Finally, on December 2-3, 1976, a hearing was held in the Superior Court on the Commonwealth's 1974 petition to commit the defendant. Subsequent to this hearing, the Judge entered an order, accompanied by findings and rulings, that the defendant be committed as a sexually dangerous person to the treatment center for an indeterminate period of from one day to life. The defendant appealed, and we transferred the case from the Appeals Court on our own motion.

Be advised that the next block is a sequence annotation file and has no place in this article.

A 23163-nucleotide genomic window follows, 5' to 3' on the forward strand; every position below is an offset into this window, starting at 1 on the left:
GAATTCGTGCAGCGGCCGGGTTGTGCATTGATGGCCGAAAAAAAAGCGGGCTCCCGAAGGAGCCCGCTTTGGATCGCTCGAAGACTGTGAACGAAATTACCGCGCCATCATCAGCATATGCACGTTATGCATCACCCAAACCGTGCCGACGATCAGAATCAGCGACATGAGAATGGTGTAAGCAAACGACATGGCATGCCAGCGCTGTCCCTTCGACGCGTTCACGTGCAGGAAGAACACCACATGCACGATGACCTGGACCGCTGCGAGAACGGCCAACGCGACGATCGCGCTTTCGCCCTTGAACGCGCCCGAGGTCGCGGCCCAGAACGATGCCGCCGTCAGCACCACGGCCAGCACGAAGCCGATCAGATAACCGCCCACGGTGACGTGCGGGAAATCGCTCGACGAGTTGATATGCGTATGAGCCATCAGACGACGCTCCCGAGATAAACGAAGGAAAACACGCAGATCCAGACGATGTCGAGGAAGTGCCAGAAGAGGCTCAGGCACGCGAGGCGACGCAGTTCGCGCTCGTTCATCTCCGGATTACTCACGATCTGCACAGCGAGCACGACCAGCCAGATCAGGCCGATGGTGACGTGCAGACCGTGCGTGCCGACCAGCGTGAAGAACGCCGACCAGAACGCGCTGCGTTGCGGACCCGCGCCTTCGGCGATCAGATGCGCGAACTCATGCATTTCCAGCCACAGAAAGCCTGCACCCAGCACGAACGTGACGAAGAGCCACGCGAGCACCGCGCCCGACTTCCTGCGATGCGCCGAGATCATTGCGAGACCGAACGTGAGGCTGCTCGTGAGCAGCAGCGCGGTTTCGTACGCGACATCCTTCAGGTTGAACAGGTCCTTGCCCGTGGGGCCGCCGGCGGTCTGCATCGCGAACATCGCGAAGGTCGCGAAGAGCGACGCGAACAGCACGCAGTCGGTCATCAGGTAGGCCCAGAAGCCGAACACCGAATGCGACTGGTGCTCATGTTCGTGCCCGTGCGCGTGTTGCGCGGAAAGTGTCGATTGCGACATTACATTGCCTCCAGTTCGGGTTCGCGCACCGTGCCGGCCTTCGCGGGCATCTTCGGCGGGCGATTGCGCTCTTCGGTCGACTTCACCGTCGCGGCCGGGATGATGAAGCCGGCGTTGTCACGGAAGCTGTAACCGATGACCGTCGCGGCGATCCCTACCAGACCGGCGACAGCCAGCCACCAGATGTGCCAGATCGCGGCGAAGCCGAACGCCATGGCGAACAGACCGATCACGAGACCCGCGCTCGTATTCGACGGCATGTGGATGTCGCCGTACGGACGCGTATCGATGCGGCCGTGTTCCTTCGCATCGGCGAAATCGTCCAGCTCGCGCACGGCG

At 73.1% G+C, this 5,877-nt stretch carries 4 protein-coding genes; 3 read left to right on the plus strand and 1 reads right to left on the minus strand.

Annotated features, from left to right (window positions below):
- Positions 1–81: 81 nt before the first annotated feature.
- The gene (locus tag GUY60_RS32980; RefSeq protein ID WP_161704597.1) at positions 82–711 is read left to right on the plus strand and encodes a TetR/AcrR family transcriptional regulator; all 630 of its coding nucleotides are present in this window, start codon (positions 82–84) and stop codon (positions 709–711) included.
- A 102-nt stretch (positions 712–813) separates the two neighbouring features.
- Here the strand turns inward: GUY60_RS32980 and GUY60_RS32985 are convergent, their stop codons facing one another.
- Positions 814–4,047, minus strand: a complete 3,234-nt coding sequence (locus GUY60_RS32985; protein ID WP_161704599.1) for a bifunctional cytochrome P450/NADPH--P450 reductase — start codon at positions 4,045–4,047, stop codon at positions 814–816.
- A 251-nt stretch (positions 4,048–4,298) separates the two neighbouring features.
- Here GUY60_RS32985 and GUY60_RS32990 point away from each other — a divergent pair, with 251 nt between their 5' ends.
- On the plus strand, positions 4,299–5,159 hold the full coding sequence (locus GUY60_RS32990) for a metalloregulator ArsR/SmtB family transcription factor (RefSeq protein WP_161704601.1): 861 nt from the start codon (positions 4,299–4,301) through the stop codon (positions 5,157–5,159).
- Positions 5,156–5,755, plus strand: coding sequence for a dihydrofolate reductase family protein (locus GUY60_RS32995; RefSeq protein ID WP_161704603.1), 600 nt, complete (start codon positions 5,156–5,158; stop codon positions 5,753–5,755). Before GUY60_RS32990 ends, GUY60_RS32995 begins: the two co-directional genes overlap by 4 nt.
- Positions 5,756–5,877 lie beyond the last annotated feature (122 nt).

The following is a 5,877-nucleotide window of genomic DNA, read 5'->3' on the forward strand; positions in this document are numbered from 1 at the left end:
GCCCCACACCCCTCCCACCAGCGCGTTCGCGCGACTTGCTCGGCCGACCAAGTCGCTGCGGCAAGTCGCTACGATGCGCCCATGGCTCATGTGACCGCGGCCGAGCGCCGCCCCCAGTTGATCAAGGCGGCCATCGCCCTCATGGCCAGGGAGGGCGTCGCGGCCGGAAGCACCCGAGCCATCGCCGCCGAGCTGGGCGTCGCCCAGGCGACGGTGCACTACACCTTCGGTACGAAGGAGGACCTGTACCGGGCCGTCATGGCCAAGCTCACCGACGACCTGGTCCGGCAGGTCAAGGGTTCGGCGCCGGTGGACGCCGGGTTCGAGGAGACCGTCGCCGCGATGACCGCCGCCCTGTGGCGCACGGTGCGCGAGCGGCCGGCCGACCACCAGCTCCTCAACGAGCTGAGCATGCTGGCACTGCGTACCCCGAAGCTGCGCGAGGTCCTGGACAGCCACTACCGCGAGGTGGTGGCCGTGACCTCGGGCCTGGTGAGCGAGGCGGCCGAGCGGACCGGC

1. Before turning to the evidence in this case, we emphasize that "the Commonwealth must prove its case beyond a reasonable doubt in order to obtain an order granting a petition that a person be adjudicated [a sexually dangerous person] and committed as such or that he continue to be held in custody whenever his petition for release is heard." Andrews, petitioner, 368 Mass. 468, 489 (1975). Accord, Superintendent of Worcester State Hosp. v. Hagberg, 374 Mass. 271 (1978) (commitment for mental illness). The Commonwealth must carry this burden with respect to each of the elements contained in G. L. c. 123A, § 1, which comprises the definition of a sexually dangerous person. Commonwealth v. McHoul, 372 Mass. 11, 13 (1977).